Brexit equals more red tape for hauliers

Dover, UK: Trucks will need clearance from customs before leaving the UK under proposed government plans.

Trucks will only be able to carry goods into the EU if they have a valid reference from the Goods Vehicle Movement Service, a new and untested computer platform under development, according to a document circulated by Revenue and Customs.

Hauliers will need to file the correct customs paperwork electronically in advance to get approval. The government plans to stop trucks without clearance from reaching ports although it has not said how this will be enforced.

“British exporters will be the biggest losers from this,” said Naomi Smith, chief executive, Best for Britain, a pro-EU campaigning group. “Additional bureaucracy threatens to clog up our trade arteries.”

The UK government has a poor track record when it comes to new IT systems and this one risks yet more delays for exporters. “We are regularly engaging with industry as plans develop, in particular with regard to a new IT system that will facilitate movement at the border,” HMRC said in a statement. It did not specify when the new IT system will be ready or whether it will be tested before use.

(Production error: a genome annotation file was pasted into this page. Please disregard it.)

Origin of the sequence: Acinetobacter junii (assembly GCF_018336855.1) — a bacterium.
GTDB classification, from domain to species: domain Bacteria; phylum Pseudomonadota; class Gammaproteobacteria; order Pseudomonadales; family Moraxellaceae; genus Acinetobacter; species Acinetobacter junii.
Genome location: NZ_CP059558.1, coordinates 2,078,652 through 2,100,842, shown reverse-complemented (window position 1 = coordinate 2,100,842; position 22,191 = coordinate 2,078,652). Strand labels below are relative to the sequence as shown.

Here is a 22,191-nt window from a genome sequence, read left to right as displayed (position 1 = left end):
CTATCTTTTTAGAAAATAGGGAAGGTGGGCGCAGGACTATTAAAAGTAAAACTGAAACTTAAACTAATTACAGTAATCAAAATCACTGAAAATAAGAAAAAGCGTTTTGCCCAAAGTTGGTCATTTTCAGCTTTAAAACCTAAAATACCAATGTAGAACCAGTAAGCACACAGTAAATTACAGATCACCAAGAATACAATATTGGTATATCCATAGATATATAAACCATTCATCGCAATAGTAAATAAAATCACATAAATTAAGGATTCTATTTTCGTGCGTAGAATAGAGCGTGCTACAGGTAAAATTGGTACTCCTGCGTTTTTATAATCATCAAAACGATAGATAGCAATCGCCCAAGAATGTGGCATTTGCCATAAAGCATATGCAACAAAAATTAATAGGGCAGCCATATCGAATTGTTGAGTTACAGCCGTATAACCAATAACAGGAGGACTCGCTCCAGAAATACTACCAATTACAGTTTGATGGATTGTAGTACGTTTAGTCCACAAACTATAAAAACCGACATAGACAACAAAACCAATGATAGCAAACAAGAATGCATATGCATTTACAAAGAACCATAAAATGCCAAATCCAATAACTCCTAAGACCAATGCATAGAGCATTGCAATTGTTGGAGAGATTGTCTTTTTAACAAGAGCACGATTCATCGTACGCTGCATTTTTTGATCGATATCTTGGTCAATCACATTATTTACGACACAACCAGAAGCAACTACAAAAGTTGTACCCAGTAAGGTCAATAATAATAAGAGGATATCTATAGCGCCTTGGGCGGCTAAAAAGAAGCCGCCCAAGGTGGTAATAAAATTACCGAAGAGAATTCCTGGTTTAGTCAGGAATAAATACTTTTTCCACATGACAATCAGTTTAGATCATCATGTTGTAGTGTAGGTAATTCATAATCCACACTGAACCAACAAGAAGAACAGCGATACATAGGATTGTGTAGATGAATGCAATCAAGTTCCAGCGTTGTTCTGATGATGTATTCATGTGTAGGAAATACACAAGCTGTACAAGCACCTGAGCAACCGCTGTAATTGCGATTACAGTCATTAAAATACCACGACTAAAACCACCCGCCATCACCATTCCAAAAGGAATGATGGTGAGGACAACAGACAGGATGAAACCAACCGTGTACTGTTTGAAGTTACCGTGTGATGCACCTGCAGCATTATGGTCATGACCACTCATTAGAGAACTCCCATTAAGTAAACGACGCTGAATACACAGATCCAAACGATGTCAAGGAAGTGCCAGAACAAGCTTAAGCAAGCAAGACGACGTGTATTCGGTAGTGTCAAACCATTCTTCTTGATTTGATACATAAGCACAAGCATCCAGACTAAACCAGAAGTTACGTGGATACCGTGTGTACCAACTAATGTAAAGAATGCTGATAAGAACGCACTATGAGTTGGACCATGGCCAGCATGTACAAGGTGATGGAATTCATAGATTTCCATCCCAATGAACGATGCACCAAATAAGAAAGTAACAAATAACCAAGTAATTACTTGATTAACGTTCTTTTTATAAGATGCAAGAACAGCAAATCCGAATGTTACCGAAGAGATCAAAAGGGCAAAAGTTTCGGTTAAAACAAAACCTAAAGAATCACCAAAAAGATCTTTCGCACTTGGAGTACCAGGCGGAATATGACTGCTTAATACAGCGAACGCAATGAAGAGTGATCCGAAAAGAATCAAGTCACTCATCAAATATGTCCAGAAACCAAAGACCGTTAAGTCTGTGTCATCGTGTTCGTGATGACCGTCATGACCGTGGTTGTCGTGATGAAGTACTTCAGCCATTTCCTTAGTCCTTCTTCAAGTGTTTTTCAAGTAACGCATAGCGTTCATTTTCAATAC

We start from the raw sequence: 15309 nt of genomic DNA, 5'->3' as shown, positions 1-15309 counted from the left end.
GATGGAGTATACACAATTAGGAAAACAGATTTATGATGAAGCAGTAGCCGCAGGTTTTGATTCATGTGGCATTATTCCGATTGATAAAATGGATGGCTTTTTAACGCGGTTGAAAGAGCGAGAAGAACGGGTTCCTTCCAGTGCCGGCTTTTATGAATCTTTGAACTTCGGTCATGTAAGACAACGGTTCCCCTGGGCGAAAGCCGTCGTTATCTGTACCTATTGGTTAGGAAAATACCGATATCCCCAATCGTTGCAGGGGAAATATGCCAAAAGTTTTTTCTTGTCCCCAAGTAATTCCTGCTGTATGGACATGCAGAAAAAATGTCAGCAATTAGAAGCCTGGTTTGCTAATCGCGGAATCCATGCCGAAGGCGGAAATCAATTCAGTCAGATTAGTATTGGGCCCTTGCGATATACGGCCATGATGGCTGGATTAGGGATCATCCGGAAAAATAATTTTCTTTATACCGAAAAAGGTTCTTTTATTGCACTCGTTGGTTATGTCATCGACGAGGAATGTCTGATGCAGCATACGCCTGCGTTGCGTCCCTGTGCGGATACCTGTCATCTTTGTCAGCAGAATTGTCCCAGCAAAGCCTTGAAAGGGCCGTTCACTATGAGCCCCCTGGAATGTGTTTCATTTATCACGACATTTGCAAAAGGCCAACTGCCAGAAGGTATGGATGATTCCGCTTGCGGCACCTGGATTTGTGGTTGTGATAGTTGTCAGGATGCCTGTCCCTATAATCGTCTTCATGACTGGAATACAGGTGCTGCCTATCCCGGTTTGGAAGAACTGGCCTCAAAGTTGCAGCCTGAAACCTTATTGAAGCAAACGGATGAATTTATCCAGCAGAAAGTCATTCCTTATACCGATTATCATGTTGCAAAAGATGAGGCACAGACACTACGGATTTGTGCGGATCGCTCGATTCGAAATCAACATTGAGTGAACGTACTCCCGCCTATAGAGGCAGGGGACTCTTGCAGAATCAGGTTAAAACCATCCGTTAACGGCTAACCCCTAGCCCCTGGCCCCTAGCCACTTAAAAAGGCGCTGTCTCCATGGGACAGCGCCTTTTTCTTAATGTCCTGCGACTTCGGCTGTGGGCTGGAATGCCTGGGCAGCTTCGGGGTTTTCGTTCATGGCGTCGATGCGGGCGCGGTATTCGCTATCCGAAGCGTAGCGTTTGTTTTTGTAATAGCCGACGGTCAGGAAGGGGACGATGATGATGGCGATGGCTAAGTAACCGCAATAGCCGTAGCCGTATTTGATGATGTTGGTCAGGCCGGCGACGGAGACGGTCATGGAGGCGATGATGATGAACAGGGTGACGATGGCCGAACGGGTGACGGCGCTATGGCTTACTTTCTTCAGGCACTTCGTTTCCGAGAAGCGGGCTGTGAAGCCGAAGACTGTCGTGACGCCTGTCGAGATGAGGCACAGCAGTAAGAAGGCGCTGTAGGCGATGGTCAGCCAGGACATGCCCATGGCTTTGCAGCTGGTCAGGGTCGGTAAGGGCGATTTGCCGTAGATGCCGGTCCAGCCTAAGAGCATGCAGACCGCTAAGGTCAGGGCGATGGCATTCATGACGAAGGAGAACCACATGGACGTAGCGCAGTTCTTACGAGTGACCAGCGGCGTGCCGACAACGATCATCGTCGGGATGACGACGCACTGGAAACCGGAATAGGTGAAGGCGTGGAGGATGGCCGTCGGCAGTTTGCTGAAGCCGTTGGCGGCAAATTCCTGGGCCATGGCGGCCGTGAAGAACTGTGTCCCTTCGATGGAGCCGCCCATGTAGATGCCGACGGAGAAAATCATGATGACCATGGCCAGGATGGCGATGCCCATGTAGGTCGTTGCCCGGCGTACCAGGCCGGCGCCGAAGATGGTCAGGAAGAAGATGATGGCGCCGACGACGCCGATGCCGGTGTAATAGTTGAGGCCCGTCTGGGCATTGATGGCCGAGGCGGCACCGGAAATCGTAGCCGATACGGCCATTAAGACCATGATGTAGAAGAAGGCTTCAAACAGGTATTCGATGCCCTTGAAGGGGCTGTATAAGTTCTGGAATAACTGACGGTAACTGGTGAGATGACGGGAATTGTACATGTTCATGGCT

The system is part of government plans to eliminate checks on paperwork at ports. In the case of Dover, there simply is no space to park vehicles and check documents. The government is creating a so-called ‘pre-lodgment model’, where documents are submitted electronically in advance.

“We have designed a new alternative model” that will “achieve full customs control on EU goods from July 2021 whilst recognising the practical realities of high-volume EU-facing locations with limited space to physically hold goods,” HMRC said in the document.

The government has been criticised by logistics firms for its failure to detail post-Brexit border plans. The industry has six months to prepare for changes and still has no details. The Cabinet Office said it will set out plans for the border in mid-July, and plans a “shock and awe” advertising campaign to urge businesses to prepare.


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